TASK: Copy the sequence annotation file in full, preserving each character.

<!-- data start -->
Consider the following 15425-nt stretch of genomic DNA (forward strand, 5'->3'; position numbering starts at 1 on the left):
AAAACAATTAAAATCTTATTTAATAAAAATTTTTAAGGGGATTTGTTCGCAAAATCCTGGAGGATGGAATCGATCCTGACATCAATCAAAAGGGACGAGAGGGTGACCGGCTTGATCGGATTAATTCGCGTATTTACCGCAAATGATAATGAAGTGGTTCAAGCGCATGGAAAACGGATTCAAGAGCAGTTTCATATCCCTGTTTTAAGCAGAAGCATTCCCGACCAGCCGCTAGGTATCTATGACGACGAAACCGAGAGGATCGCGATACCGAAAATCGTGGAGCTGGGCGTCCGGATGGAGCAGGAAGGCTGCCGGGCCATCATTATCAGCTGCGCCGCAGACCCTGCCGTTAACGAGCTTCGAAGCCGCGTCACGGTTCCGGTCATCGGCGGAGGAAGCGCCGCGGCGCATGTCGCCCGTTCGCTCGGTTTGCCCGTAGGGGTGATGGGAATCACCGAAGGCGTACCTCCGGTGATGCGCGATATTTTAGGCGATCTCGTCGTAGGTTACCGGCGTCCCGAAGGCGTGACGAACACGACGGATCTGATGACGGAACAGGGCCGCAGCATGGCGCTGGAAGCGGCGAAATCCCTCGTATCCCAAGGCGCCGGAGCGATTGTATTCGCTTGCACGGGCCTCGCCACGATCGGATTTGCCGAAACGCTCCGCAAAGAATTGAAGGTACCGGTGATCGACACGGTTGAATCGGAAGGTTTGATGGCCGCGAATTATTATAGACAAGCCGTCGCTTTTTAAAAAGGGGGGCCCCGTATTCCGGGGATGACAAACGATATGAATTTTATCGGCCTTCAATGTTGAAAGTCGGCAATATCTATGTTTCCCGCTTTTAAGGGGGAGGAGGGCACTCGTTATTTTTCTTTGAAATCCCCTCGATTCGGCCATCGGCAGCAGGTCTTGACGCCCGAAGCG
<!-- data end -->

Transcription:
Consider the following 15425-nt stretch of genomic DNA (forward strand, 5'->3'; position numbering starts at 1 on the left):
AAAACAATTAAAATCTTATTTAATAAAAATTTTTAAGGGGATTTGTTCGCAAAATCCTGGAGGATGGAATCGATCCTGACATCAATCAAAAGGGACGAGAGGGTGACCGGCTTGATCGGATTAATTCGCGTATTTACCGCAAATGATAATGAAGTGGTTCAAGCGCATGGAAAACGGATTCAAGAGCAGTTTCATATCCCTGTTTTAAGCAGAAGCATTCCCGACCAGCCGCTAGGTATCTATGACGACGAAACCGAGAGGATCGCGATACCGAAAATCGTGGAGCTGGGCGTCCGGATGGAGCAGGAAGGCTGCCGGGCCATCATTATCAGCTGCGCCGCAGACCCTGCCGTTAACGAGCTTCGAAGCCGCGTCACGGTTCCGGTCATCGGCGGAGGAAGCGCCGCGGCGCATGTCGCCCGTTCGCTCGGTTTGCCCGTAGGGGTGATGGGAATCACCGAAGGCGTACCTCCGGTGATGCGCGATATTTTAGGCGATCTCGTCGTAGGTTACCGGCGTCCCGAAGGCGTGACGAACACGACGGATCTGATGACGGAACAGGGCCGCAGCATGGCGCTGGAAGCGGCGAAATCCCTCGTATCCCAAGGCGCCGGAGCGATTGTATTCGCTTGCACGGGCCTCGCCACGATCGGATTTGCCGAAACGCTCCGCAAAGAATTGAAGGTACCGGTGATCGACACGGTTGAATCGGAAGGTTTGATGGCCGCGAATTATTATAGACAAGCCGTCGCTTTTTAAAAAGGGGGGCCCCGTATTCCGGGGATGACAAACGATATGAATTTTATCGGCCTTCAATGTTGAAAGTCGGCAATATCTATGTTTCCCGCTTTTAAGGGGGAGGAGGGCACTCGTTATTTTTCTTTGAAATCCCCTCGATTCGGCCATCGGCAGCAGGTCTTGACGCCCGAAGCG